Fifth Day of Navratri : Worshiped on Goddess Skandamata

ॐ देवी स्कन्दमातायै नमः॥
Om Devi Skandamatayai Namah॥

 

सिंहासनगता नित्यं पद्माञ्चित करद्वया।
शुभदास्तु सदा देवी स्कन्दमाता यशस्विनी॥
Simhasanagata Nityam Padmanchita Karadvaya।
Shubhadastu Sada Devi Skandamata Yashasvini॥

 

 

On the fifth Navratra, Mother Durga is worshipped as Mother (Mata) of Skanda (or Lord Kartikeya), hence her name, Skanda-mata. Her son is a great warrior who leads the army of gods in their war against the demons. Worshipping the fifth facet of Mother Divine automatically pleases Lord Kartikeya (or Skanda).

 

The idol/ image of four-armed Skandamata holds infant Skanda in her lap with one hand and poses vardaan mudra with another. Rest of her hands carries one lotus each and thus She does not brandish any weapon. She has three eyes and a dazzling complexion. Her seat of choice is actually a Lotus, though She is often depicted astride a lion.  

 

The female energy and potent force that She owns Vishudhhi Chakra (or throat Chakra) that reigns over one’s communication and ingenuity.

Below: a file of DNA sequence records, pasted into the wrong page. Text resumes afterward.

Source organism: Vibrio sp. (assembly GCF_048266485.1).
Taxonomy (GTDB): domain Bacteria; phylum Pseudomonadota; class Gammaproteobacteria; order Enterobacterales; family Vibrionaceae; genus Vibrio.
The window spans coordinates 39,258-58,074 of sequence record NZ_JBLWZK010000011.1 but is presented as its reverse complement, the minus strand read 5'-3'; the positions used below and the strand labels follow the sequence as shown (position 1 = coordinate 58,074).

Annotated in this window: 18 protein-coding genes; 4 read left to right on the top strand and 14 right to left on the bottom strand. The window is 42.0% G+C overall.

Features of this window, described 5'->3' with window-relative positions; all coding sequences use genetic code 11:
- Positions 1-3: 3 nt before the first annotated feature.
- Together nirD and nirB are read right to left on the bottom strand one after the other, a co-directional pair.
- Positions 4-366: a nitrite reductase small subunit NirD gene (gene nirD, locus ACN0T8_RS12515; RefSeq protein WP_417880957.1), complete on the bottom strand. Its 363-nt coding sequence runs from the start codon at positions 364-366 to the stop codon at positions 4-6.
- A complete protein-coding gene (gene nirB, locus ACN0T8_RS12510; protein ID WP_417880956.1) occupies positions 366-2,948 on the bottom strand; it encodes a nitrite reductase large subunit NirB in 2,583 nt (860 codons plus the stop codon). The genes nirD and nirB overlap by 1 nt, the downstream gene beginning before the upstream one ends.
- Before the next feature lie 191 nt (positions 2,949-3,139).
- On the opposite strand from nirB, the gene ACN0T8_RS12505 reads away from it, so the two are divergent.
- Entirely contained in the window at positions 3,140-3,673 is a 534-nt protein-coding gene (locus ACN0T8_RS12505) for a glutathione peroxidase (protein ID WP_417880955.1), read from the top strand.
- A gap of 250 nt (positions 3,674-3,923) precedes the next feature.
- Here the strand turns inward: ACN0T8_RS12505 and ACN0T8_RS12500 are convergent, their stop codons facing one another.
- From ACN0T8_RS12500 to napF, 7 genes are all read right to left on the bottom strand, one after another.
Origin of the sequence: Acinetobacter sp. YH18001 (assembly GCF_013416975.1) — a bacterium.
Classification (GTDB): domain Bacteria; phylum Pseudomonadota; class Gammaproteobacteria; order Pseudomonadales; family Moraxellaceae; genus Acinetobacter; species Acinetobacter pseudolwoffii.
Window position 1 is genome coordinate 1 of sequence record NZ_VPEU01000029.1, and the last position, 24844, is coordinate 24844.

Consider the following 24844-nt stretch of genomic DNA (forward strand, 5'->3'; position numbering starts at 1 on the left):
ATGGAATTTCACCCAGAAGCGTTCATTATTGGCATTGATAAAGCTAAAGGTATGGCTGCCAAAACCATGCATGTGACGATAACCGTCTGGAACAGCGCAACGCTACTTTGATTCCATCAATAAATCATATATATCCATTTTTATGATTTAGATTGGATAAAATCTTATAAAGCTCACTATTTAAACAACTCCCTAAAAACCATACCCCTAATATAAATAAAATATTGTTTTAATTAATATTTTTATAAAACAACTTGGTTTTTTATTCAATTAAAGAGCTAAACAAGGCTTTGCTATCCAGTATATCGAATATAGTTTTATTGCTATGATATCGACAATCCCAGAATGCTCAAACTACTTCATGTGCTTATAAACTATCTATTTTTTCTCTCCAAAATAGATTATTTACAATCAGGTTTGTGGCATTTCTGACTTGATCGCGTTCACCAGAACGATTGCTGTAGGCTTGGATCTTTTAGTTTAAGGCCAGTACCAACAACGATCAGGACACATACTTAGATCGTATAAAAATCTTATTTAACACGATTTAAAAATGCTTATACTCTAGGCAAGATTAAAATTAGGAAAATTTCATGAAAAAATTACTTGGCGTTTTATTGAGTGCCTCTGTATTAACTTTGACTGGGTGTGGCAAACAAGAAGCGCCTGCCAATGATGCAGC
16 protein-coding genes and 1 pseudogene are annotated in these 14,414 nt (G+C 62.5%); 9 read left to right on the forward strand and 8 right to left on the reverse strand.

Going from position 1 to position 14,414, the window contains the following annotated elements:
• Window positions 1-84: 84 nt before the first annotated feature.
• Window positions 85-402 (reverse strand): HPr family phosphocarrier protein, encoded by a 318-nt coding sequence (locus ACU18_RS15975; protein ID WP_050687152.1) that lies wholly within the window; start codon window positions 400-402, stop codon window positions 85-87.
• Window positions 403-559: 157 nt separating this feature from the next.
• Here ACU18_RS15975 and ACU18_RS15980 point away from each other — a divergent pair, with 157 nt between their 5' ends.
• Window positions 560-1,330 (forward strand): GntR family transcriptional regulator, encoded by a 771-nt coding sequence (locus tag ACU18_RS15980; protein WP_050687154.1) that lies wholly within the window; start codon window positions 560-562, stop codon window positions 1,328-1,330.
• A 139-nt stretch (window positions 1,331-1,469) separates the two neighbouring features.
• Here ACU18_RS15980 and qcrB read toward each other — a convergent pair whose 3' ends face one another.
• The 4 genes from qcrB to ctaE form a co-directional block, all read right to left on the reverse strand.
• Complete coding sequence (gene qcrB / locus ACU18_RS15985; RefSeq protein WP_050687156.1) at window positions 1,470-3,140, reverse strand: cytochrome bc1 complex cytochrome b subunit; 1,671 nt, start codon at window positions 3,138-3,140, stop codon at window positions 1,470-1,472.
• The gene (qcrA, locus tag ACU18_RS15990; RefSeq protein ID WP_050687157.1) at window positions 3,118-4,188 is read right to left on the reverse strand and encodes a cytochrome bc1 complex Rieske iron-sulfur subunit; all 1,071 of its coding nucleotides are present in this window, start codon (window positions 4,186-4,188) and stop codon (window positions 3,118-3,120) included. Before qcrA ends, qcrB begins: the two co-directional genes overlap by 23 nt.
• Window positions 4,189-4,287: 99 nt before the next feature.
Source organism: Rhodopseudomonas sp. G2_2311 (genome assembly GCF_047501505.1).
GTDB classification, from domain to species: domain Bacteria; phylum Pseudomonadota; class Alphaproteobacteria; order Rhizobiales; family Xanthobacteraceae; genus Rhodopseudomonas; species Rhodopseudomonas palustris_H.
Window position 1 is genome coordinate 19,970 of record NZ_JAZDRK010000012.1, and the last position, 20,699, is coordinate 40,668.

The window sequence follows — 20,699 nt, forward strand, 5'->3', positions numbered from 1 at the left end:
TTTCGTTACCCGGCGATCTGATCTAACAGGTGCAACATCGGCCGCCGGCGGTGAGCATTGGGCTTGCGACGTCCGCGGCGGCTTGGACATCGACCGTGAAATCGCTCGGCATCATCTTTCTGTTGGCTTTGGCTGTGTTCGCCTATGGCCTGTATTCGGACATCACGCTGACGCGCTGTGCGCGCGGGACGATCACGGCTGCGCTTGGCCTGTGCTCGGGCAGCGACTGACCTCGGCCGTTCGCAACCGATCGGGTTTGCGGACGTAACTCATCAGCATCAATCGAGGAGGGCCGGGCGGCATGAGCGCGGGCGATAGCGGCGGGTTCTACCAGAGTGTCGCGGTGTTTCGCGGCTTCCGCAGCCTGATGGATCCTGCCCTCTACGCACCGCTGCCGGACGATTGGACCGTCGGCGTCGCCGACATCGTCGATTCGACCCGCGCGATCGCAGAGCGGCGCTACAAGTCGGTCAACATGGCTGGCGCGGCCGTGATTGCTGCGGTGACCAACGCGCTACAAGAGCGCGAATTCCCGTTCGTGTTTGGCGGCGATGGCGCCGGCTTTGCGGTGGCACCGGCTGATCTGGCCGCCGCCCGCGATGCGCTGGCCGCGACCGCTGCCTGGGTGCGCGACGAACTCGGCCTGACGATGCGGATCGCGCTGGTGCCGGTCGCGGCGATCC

Goddess Skandmata’s story is quite an interesting one. Legend says that Tarkasur, a great demon, once pleased Lord Brahma with his great devotion and tough penance. He asked Lord Brahma to shower his blessings and make him immortal. However, Lord Brahma denied, saying no one can escape death. But Tarkasur acted smart and asked for a boon that no one accept the son of Lord Shiva can kill him, since he thought Lord Shiva would never get married.

 

Tarkasur started tormenting the people on the earth. Fearing his strength would cause destructions, the devatas requested Lord Shiva to get married. Lord shiva then married Goddess Parvati and their child, Lord Kartikeya/Skand Kumar, brought an end to Tarkasur and also became the commander in chief of the devtas in the war against the demons. Thus Goddess Skandmata’s story is a symbol of the mother-son relationship.

 

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